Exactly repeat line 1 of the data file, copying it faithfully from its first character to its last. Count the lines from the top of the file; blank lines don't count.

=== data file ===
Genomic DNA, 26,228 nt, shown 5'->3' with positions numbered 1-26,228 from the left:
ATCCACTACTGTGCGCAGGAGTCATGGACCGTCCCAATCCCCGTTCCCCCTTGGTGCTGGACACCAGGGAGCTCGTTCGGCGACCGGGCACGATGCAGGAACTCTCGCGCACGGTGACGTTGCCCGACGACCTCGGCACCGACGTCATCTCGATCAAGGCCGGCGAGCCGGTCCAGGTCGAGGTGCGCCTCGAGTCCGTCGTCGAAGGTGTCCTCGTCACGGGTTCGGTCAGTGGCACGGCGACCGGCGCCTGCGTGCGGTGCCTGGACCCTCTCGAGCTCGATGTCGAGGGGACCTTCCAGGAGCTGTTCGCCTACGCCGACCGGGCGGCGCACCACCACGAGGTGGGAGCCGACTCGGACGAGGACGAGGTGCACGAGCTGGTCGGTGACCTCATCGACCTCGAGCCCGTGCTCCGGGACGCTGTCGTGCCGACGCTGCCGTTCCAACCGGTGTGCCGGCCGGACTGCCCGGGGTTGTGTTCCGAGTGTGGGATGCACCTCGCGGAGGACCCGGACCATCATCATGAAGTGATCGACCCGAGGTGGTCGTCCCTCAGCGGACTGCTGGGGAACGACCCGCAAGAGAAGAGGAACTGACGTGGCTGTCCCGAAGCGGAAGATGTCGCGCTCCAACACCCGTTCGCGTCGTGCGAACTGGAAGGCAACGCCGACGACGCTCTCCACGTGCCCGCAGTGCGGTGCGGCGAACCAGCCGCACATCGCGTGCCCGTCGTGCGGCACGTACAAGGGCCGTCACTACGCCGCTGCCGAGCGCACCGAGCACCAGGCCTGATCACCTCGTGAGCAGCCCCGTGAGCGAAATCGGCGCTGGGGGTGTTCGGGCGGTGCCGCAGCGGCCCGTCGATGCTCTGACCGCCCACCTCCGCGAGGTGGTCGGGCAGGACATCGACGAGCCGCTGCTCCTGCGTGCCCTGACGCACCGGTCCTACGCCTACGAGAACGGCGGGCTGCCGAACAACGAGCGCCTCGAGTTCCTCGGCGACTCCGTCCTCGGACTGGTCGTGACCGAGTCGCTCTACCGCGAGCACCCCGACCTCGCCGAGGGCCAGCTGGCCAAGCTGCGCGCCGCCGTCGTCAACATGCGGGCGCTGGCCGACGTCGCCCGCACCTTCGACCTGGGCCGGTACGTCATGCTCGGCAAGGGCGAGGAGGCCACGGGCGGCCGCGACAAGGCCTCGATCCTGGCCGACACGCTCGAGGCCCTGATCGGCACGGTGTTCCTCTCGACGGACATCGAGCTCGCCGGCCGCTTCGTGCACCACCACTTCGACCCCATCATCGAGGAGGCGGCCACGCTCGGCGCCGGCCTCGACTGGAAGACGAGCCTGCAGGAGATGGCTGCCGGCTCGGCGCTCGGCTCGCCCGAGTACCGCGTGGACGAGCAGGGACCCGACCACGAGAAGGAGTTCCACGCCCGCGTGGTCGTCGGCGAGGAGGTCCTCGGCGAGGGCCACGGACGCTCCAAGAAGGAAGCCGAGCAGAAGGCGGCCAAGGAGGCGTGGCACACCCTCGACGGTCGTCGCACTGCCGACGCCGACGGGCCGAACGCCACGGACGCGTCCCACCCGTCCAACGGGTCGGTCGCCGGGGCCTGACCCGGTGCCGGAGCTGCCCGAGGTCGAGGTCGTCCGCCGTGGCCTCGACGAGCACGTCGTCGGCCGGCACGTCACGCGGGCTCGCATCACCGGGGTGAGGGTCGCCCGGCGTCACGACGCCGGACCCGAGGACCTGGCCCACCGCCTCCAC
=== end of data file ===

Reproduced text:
Genomic DNA, 26,228 nt, shown 5'->3' with positions numbered 1-26,228 from the left: